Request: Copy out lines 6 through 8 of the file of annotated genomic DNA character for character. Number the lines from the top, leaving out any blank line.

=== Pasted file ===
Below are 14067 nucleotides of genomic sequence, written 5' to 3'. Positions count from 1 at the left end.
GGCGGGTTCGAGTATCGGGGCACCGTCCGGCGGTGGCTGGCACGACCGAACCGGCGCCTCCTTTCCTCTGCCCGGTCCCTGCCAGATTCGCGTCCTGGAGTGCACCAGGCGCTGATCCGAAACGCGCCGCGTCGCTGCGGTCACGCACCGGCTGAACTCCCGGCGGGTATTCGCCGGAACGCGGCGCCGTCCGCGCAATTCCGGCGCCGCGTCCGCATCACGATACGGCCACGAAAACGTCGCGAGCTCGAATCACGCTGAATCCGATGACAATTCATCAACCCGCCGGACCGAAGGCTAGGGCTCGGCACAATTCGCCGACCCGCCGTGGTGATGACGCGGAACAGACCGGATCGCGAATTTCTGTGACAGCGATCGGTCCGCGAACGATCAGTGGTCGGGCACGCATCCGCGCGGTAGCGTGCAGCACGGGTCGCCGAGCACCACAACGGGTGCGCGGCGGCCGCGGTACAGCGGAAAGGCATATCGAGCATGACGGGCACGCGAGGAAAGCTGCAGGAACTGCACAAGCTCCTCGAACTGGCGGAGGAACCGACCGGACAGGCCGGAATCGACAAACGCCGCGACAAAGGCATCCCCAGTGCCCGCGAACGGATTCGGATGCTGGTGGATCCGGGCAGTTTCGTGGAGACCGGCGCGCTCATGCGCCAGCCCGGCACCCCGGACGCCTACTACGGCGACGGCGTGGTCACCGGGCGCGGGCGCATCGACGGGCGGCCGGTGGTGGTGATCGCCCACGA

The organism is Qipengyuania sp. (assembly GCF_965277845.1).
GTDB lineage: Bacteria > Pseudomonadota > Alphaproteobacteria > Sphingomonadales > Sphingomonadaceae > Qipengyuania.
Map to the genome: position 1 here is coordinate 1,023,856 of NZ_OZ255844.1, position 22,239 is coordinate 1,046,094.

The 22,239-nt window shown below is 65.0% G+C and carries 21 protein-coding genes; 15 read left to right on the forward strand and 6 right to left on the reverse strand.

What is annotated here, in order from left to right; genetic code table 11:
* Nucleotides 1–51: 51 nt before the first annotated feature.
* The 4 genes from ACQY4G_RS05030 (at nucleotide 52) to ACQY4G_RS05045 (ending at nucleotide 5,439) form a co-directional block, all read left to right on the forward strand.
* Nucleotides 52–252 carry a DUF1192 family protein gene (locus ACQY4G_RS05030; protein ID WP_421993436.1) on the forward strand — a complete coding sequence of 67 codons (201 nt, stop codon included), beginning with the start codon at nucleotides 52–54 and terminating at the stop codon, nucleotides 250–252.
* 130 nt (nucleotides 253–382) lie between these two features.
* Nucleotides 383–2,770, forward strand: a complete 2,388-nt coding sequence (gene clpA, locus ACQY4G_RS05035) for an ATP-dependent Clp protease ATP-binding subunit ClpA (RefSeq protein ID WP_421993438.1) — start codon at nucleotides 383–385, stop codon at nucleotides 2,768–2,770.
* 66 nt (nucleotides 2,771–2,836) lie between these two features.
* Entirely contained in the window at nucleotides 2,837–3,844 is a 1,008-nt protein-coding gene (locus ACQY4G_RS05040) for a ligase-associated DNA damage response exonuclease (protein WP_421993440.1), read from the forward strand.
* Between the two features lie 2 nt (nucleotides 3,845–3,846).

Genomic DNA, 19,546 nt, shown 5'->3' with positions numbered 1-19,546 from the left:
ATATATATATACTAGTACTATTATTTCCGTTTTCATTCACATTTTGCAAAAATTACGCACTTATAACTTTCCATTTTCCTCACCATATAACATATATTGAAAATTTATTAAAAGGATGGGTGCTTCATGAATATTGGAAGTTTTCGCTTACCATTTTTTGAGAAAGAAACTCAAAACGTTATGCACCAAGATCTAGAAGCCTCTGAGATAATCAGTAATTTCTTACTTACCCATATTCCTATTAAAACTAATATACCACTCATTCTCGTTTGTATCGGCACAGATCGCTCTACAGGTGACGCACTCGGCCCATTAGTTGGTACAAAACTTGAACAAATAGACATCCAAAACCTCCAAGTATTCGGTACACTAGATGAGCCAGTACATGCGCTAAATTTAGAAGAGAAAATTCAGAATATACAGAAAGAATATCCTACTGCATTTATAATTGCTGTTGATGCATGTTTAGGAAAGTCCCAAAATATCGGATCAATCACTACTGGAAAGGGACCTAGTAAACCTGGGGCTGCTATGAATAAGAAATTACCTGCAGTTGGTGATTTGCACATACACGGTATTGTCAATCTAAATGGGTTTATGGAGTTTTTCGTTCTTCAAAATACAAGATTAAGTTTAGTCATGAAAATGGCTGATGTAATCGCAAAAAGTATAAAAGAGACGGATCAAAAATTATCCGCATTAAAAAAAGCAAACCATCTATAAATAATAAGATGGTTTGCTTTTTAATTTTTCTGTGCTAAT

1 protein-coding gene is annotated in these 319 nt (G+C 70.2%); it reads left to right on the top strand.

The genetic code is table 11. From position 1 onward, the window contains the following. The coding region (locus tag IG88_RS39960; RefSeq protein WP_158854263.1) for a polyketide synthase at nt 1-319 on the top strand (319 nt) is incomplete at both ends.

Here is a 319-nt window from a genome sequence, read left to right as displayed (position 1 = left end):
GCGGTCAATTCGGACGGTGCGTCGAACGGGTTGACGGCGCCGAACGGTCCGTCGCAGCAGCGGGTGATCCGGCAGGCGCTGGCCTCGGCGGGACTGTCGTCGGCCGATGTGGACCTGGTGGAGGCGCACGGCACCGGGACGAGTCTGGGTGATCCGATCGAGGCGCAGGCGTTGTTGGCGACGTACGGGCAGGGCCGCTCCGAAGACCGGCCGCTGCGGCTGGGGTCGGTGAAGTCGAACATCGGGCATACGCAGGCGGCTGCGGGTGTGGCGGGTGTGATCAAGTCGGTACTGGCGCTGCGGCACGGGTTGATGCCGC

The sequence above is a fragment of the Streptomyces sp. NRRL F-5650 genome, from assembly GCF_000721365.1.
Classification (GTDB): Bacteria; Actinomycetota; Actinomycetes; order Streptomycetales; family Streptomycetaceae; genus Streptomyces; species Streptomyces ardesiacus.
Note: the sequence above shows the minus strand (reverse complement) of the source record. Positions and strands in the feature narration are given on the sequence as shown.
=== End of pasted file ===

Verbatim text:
The 22,239-nt window shown below is 65.0% G+C and carries 21 protein-coding genes; 15 read left to right on the forward strand and 6 right to left on the reverse strand.

What is annotated here, in order from left to right; genetic code table 11:
* Nucleotides 1–51: 51 nt before the first annotated feature.